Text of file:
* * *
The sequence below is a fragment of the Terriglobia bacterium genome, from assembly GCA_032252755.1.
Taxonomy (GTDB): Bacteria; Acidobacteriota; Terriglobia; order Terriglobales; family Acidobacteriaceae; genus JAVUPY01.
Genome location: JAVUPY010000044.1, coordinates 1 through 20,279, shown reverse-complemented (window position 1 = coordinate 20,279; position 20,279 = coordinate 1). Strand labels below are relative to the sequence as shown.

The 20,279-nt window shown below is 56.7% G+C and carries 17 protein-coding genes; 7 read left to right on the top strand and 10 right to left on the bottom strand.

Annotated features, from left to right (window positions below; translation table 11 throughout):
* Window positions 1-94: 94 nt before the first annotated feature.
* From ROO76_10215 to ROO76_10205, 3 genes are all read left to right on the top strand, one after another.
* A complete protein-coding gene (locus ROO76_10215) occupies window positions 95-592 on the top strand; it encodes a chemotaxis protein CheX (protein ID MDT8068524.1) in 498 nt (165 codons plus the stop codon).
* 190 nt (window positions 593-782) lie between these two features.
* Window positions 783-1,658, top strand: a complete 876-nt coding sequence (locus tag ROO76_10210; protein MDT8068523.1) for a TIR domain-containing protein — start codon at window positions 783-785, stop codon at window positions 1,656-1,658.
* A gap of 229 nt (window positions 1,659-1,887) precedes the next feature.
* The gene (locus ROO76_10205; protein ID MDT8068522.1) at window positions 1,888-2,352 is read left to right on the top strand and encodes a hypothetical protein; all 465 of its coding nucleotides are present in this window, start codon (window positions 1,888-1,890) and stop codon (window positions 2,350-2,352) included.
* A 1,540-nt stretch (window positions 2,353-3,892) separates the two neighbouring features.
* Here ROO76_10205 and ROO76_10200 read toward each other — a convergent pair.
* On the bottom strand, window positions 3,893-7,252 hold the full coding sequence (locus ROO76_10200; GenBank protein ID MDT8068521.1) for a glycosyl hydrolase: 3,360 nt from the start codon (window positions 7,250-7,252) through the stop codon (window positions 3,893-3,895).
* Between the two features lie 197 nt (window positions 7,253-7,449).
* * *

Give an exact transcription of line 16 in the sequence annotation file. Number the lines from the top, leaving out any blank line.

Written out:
* Between the two features lie 197 nt (window positions 7,253-7,449).